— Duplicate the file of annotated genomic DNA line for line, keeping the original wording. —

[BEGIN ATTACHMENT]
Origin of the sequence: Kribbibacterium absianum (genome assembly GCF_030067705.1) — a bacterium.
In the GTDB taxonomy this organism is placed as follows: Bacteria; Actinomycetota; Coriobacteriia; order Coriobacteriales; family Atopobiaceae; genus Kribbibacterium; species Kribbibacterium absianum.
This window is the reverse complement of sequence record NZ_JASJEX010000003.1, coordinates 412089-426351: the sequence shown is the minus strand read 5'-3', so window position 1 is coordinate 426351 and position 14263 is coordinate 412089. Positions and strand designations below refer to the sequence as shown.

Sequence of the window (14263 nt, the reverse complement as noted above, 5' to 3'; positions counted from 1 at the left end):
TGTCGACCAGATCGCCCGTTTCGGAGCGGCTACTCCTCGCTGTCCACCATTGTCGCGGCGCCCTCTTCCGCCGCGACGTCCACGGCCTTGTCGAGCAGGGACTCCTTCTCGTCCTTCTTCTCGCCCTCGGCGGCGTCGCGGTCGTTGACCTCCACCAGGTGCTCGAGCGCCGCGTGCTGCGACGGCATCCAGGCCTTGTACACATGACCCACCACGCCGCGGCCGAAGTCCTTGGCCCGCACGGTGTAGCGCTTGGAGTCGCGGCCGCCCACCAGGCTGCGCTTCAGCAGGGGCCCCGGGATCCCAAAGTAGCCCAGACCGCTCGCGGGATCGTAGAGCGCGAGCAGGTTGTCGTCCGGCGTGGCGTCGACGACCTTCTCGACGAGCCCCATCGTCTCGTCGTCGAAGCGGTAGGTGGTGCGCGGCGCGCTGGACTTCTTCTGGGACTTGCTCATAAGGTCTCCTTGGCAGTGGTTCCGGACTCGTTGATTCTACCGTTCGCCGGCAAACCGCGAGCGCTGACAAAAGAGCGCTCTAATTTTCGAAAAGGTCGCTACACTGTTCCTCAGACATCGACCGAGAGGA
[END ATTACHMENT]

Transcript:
Origin of the sequence: Kribbibacterium absianum (genome assembly GCF_030067705.1) — a bacterium.
In the GTDB taxonomy this organism is placed as follows: Bacteria; Actinomycetota; Coriobacteriia; order Coriobacteriales; family Atopobiaceae; genus Kribbibacterium; species Kribbibacterium absianum.
This window is the reverse complement of sequence record NZ_JASJEX010000003.1, coordinates 412089-426351: the sequence shown is the minus strand read 5'-3', so window position 1 is coordinate 426351 and position 14263 is coordinate 412089. Positions and strand designations below refer to the sequence as shown.

Sequence of the window (14263 nt, the reverse complement as noted above, 5' to 3'; positions counted from 1 at the left end):
TGTCGACCAGATCGCCCGTTTCGGAGCGGCTACTCCTCGCTGTCCACCATTGTCGCGGCGCCCTCTTCCGCCGCGACGTCCACGGCCTTGTCGAGCAGGGACTCCTTCTCGTCCTTCTTCTCGCCCTCGGCGGCGTCGCGGTCGTTGACCTCCACCAGGTGCTCGAGCGCCGCGTGCTGCGACGGCATCCAGGCCTTGTACACATGACCCACCACGCCGCGGCCGAAGTCCTTGGCCCGCACGGTGTAGCGCTTGGAGTCGCGGCCGCCCACCAGGCTGCGCTTCAGCAGGGGCCCCGGGATCCCAAAGTAGCCCAGACCGCTCGCGGGATCGTAGAGCGCGAGCAGGTTGTCGTCCGGCGTGGCGTCGACGACCTTCTCGACGAGCCCCATCGTCTCGTCGTCGAAGCGGTAGGTGGTGCGCGGCGCGCTGGACTTCTTCTGGGACTTGCTCATAAGGTCTCCTTGGCAGTGGTTCCGGACTCGTTGATTCTACCGTTCGCCGGCAAACCGCGAGCGCTGACAAAAGAGCGCTCTAATTTTCGAAAAGGTCGCTACACTGTTCCTCAGACATCGACCGAGAGGA